Do you crave intimacy but sometimes wonder if it’s worth the struggle? Or are you plagued by constant vague feelings of anxiety or depression? If any of this sounds familiar, you may be experiencing the hidden but damaging effects of a painful childhood—carrying within you a “wounded inner child” that is crying out for attention and healing. In this powerful book, John Bradshaw shows how we can learn to nurture that inner child, in essence offering ourselves the good parenting we needed and longed for. Through a step-by-step process of exploring the unfinished business of each developmental stage, we can break away from destructive family rules and roles and free ourselves to live responsibly in the present.
Who is your Inner Child? | Health Psychology Consultancy. The idea of the Inner Child has been around for a long time in western psychology, and serves a useful purpose in helping emotionally troubled adults resolve personal struggles. Working with the inner child is seen as a vital step by some professionals to aid psychological growth, and enhance the mental and spiritual health of adults. Who is your Inner Child? In popular psychology, the Inner Child concept – also called the Divine Child, Wonder Child, the True Self, or simply, the Child Within – refers to a part of the adult personality that houses child-like and adolescent behaviours, memories, emotions, habits, attitudes, and thought patterns. It’s generally seen as an autonomous sub-personality with its own needs, desires, issues and goals.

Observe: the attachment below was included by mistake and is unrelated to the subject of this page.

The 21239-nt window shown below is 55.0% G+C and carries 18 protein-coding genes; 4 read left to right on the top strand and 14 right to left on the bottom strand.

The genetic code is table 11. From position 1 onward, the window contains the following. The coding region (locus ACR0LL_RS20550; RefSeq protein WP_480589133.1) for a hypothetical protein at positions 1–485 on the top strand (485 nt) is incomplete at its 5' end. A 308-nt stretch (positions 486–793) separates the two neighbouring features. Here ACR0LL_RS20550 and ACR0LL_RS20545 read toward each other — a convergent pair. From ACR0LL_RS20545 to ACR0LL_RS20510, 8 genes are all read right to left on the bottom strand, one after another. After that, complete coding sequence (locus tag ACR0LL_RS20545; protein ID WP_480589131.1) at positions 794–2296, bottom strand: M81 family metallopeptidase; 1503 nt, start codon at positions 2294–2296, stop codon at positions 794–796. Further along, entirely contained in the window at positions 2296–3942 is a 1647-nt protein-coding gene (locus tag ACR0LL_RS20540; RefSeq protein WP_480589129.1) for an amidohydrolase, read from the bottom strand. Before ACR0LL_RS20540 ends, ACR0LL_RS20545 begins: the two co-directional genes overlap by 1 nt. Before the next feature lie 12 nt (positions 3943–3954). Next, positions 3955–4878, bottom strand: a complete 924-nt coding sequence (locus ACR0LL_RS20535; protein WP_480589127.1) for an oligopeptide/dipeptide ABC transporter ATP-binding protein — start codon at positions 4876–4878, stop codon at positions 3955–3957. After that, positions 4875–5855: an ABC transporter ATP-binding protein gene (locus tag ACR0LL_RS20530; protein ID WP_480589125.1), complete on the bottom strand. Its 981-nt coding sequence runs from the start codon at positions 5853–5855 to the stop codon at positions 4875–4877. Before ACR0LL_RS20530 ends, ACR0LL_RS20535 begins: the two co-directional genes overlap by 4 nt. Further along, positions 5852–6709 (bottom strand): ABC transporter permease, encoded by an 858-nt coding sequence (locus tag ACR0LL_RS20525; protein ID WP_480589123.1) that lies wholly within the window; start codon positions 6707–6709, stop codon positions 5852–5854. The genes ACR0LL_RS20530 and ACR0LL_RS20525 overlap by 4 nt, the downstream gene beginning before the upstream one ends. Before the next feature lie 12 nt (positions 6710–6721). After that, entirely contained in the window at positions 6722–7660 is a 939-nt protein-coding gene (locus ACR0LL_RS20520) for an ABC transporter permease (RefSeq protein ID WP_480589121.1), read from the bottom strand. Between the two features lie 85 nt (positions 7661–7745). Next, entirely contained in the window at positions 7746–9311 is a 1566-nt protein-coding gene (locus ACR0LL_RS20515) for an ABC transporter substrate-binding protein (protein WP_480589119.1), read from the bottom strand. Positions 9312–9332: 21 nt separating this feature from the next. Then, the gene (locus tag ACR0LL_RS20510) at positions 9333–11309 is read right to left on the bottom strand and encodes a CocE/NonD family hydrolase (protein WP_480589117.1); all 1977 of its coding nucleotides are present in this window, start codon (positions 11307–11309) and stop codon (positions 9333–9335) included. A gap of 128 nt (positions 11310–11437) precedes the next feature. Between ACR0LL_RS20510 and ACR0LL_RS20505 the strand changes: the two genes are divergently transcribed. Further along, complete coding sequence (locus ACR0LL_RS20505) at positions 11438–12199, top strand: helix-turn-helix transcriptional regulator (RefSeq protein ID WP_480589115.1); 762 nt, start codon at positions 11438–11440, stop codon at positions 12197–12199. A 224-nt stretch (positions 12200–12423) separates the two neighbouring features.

In this sense, the inner child functions independently, and sometimes in opposition to, the more mature parts of the adult personality. You might feel you have one or more of the following inner child characteristics: Like this: Like Loading... H.A.L.T. - Hungry, Angry, Lonely & Tired | success in recovery. When we stop using drugs and alcohol, we become familiar with the acronym H.A.L.T. We learn that it stands for hungry, angry, lonely and tired and knowing this can be a great strategy to help us recognize when we are about to enter any of these ‘danger zones’. Being hungry for positive emotional reinforcement in the form of love and understanding takes time and is different from physical hunger, which is what the H stands for. In our using, hunger was something, which was ignored or hardly felt. Instead of eating, we drank and used, which suppressed any feelings of hunger. Our bodies need nutrition to maintain a healthy lifestyle.